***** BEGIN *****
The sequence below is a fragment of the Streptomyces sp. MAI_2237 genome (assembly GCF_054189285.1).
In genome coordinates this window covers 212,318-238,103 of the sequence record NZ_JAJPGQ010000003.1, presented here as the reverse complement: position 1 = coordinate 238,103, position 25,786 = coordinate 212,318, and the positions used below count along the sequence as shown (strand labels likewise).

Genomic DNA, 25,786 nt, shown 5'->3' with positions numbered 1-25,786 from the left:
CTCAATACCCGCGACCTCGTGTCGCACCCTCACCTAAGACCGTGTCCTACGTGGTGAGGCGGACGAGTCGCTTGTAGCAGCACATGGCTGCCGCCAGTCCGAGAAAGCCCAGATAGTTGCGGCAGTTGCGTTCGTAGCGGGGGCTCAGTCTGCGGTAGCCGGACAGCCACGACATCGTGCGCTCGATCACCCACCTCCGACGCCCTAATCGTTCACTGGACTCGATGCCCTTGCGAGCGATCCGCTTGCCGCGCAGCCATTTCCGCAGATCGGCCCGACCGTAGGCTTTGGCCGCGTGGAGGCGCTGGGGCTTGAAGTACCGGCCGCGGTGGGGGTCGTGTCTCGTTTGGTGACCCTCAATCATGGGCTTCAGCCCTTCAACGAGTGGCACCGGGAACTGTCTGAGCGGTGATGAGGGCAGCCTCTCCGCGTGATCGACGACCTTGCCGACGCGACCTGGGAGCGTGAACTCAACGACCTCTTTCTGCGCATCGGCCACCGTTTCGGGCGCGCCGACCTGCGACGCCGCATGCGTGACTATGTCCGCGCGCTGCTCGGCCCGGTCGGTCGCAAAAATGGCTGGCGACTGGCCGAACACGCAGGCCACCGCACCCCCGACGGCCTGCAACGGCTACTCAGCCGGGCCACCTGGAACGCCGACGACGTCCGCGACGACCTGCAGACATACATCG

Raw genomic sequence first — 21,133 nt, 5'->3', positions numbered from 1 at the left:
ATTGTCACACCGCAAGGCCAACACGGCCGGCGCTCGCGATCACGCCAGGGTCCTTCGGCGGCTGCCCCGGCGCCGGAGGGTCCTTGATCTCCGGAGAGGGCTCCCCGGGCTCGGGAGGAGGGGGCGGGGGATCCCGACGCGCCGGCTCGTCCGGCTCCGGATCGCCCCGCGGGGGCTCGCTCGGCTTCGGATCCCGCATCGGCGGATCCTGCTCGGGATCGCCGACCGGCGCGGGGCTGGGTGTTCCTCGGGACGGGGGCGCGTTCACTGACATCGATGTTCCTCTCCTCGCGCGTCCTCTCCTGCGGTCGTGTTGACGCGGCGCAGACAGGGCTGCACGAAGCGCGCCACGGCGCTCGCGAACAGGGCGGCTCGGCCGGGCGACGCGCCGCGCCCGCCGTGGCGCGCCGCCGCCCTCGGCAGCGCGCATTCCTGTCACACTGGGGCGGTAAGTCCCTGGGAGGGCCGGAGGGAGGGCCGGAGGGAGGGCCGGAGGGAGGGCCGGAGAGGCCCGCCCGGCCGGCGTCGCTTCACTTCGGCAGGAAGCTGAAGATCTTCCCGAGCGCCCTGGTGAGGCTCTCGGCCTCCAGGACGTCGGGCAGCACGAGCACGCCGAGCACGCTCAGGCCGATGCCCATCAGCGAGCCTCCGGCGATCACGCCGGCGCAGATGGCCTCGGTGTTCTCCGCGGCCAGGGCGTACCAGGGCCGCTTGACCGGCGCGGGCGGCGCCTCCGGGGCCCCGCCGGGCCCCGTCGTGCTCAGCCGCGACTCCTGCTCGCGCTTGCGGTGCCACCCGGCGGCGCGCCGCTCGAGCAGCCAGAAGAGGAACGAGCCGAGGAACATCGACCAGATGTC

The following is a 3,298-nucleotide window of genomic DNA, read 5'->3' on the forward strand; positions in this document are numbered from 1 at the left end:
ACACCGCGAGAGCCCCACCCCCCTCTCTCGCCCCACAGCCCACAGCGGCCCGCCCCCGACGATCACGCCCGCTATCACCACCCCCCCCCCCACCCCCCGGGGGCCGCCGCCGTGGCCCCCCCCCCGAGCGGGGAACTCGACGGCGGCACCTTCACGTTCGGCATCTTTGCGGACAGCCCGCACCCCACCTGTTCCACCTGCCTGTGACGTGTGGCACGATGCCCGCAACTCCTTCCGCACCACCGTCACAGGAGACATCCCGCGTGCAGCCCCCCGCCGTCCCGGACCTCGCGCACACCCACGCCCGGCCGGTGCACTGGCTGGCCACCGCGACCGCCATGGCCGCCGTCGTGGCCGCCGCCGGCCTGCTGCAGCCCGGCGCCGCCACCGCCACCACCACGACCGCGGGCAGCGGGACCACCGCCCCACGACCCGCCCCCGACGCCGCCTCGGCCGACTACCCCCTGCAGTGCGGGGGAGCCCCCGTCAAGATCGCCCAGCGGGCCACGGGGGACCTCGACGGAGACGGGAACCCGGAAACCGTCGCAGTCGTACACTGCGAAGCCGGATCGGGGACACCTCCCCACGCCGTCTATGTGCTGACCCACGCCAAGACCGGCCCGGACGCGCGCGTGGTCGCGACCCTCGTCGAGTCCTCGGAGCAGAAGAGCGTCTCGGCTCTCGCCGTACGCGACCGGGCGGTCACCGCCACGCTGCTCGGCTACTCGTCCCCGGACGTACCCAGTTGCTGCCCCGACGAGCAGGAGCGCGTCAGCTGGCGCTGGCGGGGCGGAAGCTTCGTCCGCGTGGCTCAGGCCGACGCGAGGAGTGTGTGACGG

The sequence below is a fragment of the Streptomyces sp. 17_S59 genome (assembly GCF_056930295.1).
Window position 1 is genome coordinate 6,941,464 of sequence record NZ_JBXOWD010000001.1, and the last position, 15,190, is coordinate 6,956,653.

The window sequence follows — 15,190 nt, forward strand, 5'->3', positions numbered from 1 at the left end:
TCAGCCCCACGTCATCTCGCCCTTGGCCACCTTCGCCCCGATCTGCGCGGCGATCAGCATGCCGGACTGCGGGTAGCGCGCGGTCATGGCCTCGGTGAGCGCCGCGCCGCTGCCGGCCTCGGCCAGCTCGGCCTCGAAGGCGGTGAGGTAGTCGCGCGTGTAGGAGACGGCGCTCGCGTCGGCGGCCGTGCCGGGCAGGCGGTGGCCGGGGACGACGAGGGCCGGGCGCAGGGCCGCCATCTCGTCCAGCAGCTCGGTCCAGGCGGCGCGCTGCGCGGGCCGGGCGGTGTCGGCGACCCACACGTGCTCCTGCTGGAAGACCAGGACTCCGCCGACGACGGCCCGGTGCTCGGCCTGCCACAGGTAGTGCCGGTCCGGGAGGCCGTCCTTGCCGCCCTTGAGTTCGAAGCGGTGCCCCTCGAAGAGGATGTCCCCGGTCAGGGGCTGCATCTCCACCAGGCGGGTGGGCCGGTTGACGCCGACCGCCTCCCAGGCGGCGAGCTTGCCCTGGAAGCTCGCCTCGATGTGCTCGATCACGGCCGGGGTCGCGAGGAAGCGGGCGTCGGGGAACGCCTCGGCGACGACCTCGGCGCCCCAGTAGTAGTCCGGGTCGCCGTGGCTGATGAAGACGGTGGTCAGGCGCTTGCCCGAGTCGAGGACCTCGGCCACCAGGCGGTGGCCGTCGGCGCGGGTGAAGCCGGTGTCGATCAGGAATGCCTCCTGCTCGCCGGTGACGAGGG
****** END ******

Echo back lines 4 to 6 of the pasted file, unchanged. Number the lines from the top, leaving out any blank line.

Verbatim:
CTCAATACCCGCGACCTCGTGTCGCACCCTCACCTAAGACCGTGTCCTACGTGGTGAGGCGGACGAGTCGCTTGTAGCAGCACATGGCTGCCGCCAGTCCGAGAAAGCCCAGATAGTTGCGGCAGTTGCGTTCGTAGCGGGGGCTCAGTCTGCGGTAGCCGGACAGCCACGACATCGTGCGCTCGATCACCCACCTCCGACGCCCTAATCGTTCACTGGACTCGATGCCCTTGCGAGCGATCCGCTTGCCGCGCAGCCATTTCCGCAGATCGGCCCGACCGTAGGCTTTGGCCGCGTGGAGGCGCTGGGGCTTGAAGTACCGGCCGCGGTGGGGGTCGTGTCTCGTTTGGTGACCCTCAATCATGGGCTTCAGCCCTTCAACGAGTGGCACCGGGAACTGTCTGAGCGGTGATGAGGGCAGCCTCTCCGCGTGATCGACGACCTTGCCGACGCGACCTGGGAGCGTGAACTCAACGACCTCTTTCTGCGCATCGGCCACCGTTTCGGGCGCGCCGACCTGCGACGCCGCATGCGTGACTATGTCCGCGCGCTGCTCGGCCCGGTCGGTCGCAAAAATGGCTGGCGACTGGCCGAACACGCAGGCCACCGCACCCCCGACGGCCTGCAACGGCTACTCAGCCGGGCCACCTGGAACGCCGACGACGTCCGCGACGACCTGCAGACATACATCG

Raw genomic sequence first — 21,133 nt, 5'->3', positions numbered from 1 at the left:
ATTGTCACACCGCAAGGCCAACACGGCCGGCGCTCGCGATCACGCCAGGGTCCTTCGGCGGCTGCCCCGGCGCCGGAGGGTCCTTGATCTCCGGAGAGGGCTCCCCGGGCTCGGGAGGAGGGGGCGGGGGATCCCGACGCGCCGGCTCGTCCGGCTCCGGATCGCCCCGCGGGGGCTCGCTCGGCTTCGGATCCCGCATCGGCGGATCCTGCTCGGGATCGCCGACCGGCGCGGGGCTGGGTGTTCCTCGGGACGGGGGCGCGTTCACTGACATCGATGTTCCTCTCCTCGCGCGTCCTCTCCTGCGGTCGTGTTGACGCGGCGCAGACAGGGCTGCACGAAGCGCGCCACGGCGCTCGCGAACAGGGCGGCTCGGCCGGGCGACGCGCCGCGCCCGCCGTGGCGCGCCGCCGCCCTCGGCAGCGCGCATTCCTGTCACACTGGGGCGGTAAGTCCCTGGGAGGGCCGGAGGGAGGGCCGGAGGGAGGGCCGGAGGGAGGGCCGGAGAGGCCCGCCCGGCCGGCGTCGCTTCACTTCGGCAGGAAGCTGAAGATCTTCCCGAGCGCCCTGGTGAGGCTCTCGGCCTCCAGGACGTCGGGCAGCACGAGCACGCCGAGCACGCTCAGGCCGATGCCCATCAGCGAGCCTCCGGCGATCACGCCGGCGCAGATGGCCTCGGTGTTCTCCGCGGCCAGGGCGTACCAGGGCCGCTTGACCGGCGCGGGCGGCGCCTCCGGGGCCCCGCCGGGCCCCGTCGTGCTCAGCCGCGACTCCTGCTCGCGCTTGCGGTGCCACCCGGCGGCGCGCCGCTCGAGCAGCCAGAAGAGGAACGAGCCGAGGAACATCGACCAGATGTC